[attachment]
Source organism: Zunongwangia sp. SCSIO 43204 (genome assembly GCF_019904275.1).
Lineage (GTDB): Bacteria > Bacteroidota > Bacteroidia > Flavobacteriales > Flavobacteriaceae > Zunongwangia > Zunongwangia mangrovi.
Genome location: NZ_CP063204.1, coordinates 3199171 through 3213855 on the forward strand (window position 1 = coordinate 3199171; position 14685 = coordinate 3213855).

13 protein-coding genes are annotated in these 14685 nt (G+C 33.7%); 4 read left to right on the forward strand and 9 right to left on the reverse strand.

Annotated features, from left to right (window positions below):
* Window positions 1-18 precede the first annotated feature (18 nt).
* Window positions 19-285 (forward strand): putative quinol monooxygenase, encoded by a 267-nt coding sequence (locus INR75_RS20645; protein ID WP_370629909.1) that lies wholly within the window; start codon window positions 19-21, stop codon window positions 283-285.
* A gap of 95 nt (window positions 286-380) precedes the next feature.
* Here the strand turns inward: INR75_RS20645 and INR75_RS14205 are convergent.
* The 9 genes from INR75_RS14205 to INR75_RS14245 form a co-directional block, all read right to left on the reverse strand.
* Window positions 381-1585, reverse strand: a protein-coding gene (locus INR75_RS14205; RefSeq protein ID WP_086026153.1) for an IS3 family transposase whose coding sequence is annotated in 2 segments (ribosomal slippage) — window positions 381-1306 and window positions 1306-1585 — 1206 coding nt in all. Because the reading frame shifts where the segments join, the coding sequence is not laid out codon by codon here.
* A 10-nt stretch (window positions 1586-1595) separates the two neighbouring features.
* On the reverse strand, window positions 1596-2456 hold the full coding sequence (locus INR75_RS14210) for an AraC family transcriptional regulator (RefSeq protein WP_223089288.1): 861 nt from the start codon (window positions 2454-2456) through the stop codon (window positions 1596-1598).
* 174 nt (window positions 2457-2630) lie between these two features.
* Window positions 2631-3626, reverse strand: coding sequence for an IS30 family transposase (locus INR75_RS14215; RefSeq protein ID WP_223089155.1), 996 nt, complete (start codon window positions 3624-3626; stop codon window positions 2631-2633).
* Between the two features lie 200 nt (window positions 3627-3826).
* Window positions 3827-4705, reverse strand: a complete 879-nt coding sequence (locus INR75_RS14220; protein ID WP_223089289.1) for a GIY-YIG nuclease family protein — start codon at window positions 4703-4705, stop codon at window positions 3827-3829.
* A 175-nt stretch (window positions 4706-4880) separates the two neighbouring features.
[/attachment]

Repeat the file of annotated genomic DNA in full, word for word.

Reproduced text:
Source organism: Zunongwangia sp. SCSIO 43204 (genome assembly GCF_019904275.1).
Lineage (GTDB): Bacteria > Bacteroidota > Bacteroidia > Flavobacteriales > Flavobacteriaceae > Zunongwangia > Zunongwangia mangrovi.
Genome location: NZ_CP063204.1, coordinates 3199171 through 3213855 on the forward strand (window position 1 = coordinate 3199171; position 14685 = coordinate 3213855).

13 protein-coding genes are annotated in these 14685 nt (G+C 33.7%); 4 read left to right on the forward strand and 9 right to left on the reverse strand.

Annotated features, from left to right (window positions below):
* Window positions 1-18 precede the first annotated feature (18 nt).
* Window positions 19-285 (forward strand): putative quinol monooxygenase, encoded by a 267-nt coding sequence (locus INR75_RS20645; protein ID WP_370629909.1) that lies wholly within the window; start codon window positions 19-21, stop codon window positions 283-285.
* A gap of 95 nt (window positions 286-380) precedes the next feature.
* Here the strand turns inward: INR75_RS20645 and INR75_RS14205 are convergent.
* The 9 genes from INR75_RS14205 to INR75_RS14245 form a co-directional block, all read right to left on the reverse strand.
* Window positions 381-1585, reverse strand: a protein-coding gene (locus INR75_RS14205; RefSeq protein ID WP_086026153.1) for an IS3 family transposase whose coding sequence is annotated in 2 segments (ribosomal slippage) — window positions 381-1306 and window positions 1306-1585 — 1206 coding nt in all. Because the reading frame shifts where the segments join, the coding sequence is not laid out codon by codon here.
* A 10-nt stretch (window positions 1586-1595) separates the two neighbouring features.
* On the reverse strand, window positions 1596-2456 hold the full coding sequence (locus INR75_RS14210) for an AraC family transcriptional regulator (RefSeq protein WP_223089288.1): 861 nt from the start codon (window positions 2454-2456) through the stop codon (window positions 1596-1598).
* 174 nt (window positions 2457-2630) lie between these two features.
* Window positions 2631-3626, reverse strand: coding sequence for an IS30 family transposase (locus INR75_RS14215; RefSeq protein ID WP_223089155.1), 996 nt, complete (start codon window positions 3624-3626; stop codon window positions 2631-2633).
* Between the two features lie 200 nt (window positions 3627-3826).
* Window positions 3827-4705, reverse strand: a complete 879-nt coding sequence (locus INR75_RS14220; protein ID WP_223089289.1) for a GIY-YIG nuclease family protein — start codon at window positions 4703-4705, stop codon at window positions 3827-3829.
* A 175-nt stretch (window positions 4706-4880) separates the two neighbouring features.